1. What if I end up standing alone and nobody wants to talk to me?
2. What if I look like I’m too scared to talk to people?
3. What if I talk to someone and they want to leave the conversation and I don’t take the hint? 

So let’s go through this one by one, assuming that each anxious thought/question were true in order to see what comes up (as my heart begins to race knowing that I’m about to be super vulnerable 😅).

1 - I end up standing alone at the party and nobody wants to talk to me.

(At each arrow, ask: “If that’s true, what does that say about me right now?”)

People will think I’m weird or a loser.

I don’t belong with those people.

Nobody likes me.

I’ll never fit in.

** I don’t belong anywhere. **


2 - I look like I’m too scared to talk to people.

(If that’s true, what does that say about me right now?)

People will think I’m insecure.

No one will want to be friends with me.

I’ll end up alone.

** I’m unlovable. **


3 - I start talking to someone and they want to leave the conversation but I can’t take the hint.

~ this one was harder to get down to the next “layer” and I ended up with multiple options—because sometimes our minds are just too complicated 😅 ~

This process allows us to move downward and dig into the meaning of our thoughts. It may not be useful or relevant all the time, but if done often and with self-compassion, it can reveal some important information about ourselves.


Now, what do we do? If you attempted this practice you might find yourself left with those final beliefs or thoughts and feel terrible or uncomfortable 😅 So here is the important next step:

Validate your needs.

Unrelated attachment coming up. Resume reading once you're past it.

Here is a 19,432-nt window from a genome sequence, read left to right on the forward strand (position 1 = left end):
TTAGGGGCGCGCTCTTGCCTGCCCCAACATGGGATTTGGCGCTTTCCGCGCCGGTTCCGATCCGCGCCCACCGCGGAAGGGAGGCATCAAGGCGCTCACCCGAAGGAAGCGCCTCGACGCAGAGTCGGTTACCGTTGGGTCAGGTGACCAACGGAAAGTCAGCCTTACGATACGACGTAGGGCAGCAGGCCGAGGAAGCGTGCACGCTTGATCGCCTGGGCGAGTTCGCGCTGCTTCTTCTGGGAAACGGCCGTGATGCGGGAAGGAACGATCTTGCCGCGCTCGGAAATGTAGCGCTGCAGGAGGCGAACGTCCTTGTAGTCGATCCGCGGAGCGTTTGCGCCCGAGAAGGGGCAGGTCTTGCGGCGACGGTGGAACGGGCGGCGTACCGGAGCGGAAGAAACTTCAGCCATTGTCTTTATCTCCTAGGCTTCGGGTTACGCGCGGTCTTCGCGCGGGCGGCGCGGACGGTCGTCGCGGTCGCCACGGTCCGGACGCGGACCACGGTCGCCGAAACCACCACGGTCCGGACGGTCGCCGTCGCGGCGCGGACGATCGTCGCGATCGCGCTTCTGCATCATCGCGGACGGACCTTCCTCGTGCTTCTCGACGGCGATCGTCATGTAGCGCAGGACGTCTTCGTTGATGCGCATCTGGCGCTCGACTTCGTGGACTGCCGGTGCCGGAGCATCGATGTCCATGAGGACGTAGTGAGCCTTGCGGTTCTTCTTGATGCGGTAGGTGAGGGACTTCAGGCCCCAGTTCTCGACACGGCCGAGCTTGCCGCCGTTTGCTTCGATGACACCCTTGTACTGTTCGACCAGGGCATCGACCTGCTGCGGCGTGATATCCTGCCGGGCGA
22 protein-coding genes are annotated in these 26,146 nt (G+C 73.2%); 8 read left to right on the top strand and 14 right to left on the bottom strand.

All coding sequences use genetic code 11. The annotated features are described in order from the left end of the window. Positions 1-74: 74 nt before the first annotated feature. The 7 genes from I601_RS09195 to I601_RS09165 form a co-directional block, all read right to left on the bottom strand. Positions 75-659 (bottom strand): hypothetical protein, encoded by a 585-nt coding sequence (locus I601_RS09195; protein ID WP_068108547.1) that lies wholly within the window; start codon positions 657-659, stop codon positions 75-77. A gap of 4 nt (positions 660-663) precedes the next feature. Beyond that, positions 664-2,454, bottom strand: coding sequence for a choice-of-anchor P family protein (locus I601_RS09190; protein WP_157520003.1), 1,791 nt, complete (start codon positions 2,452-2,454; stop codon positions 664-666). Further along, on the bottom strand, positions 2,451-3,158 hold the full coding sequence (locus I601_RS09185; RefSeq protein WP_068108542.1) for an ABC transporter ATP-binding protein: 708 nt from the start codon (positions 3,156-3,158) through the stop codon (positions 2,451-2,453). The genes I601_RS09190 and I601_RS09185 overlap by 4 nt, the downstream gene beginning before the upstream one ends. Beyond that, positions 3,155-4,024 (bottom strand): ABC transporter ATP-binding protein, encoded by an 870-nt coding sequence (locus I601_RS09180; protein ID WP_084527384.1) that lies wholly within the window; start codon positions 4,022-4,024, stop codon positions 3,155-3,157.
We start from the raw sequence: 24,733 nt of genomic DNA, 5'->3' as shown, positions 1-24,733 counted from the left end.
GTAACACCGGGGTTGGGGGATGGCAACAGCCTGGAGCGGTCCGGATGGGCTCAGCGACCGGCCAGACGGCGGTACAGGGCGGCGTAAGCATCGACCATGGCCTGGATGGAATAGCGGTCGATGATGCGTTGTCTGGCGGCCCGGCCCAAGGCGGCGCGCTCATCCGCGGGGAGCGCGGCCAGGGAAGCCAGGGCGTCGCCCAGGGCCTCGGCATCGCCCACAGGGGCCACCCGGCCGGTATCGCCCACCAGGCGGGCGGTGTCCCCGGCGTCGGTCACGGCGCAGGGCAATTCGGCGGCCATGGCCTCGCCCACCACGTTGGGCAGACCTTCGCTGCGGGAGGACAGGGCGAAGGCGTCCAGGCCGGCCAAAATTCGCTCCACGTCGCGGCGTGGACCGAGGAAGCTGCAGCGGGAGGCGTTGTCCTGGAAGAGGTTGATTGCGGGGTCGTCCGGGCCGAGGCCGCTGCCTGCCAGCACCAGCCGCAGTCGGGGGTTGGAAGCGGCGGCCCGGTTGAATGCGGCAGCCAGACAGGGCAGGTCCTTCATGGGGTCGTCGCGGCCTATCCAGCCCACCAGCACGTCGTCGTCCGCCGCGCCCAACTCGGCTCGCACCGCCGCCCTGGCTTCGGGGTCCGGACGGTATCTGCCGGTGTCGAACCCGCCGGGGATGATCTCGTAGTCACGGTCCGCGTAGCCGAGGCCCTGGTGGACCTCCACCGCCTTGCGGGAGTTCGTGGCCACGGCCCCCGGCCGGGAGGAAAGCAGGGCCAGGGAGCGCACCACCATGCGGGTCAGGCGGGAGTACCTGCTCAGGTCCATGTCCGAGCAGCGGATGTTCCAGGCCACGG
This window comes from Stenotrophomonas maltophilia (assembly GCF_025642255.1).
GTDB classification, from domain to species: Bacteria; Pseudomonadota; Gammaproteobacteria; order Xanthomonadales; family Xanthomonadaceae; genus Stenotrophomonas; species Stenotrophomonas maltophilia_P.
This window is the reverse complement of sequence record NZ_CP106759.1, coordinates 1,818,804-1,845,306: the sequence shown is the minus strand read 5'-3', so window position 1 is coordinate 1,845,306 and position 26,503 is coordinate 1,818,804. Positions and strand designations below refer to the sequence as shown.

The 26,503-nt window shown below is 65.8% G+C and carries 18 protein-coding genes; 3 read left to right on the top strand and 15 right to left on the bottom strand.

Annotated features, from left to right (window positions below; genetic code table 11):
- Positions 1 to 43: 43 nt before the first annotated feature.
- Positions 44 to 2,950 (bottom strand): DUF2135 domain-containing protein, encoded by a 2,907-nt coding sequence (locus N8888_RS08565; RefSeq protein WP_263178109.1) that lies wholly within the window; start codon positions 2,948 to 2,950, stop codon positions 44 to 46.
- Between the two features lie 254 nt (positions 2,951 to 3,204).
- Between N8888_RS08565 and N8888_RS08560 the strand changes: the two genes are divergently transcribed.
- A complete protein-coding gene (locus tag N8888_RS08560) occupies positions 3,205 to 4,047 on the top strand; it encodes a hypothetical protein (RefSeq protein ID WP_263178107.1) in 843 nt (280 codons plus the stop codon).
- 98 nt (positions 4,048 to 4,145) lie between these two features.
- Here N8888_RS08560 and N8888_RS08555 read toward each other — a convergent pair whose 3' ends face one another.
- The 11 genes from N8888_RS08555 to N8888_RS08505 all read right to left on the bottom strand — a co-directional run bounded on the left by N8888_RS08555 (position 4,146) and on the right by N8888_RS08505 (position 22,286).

Taking the final thought or belief from the examples above, that validation may look something like this:

I don’t belong anywhere. --> I am deserving of belonging.

*pats self on back* I’m unlovable. --> I deserve love. *self-hug*

We can acknowledge that we deserve these fundamental desires and (hopefully) treat ourselves kindly in these moments—but this process can also help us recognize our needs that are especially lacking. If the majority of our superficial thoughts lead back to the same core belief, then we can make an effort to get that value met—whether it is true belonging, unconditional love, success, etc. We can make choices and commit to a line of action that strengthens & protects whatever important thing is being threatened by these anxious thoughts.


Some other common core beliefs that show up at the bottom of the arrow:

About ourselves...

I am a failure.

I am worthless.

About other people...

I can’t trust anyone.

About the world…

The world is not safe.


With this practice, as always, give yourself a heavy dose of self-love, self-compassion, & self-acceptance. We all have core beliefs that are pleasant & unpleasant—but the unpleasant ones tend to take over in times of stress or doubt. Recognizing these patterns and unconscious motives of fear can help propel you into a life that aligns with your values, your desires, and your fundamental needs as a human.

Keep shining, rock star ☺️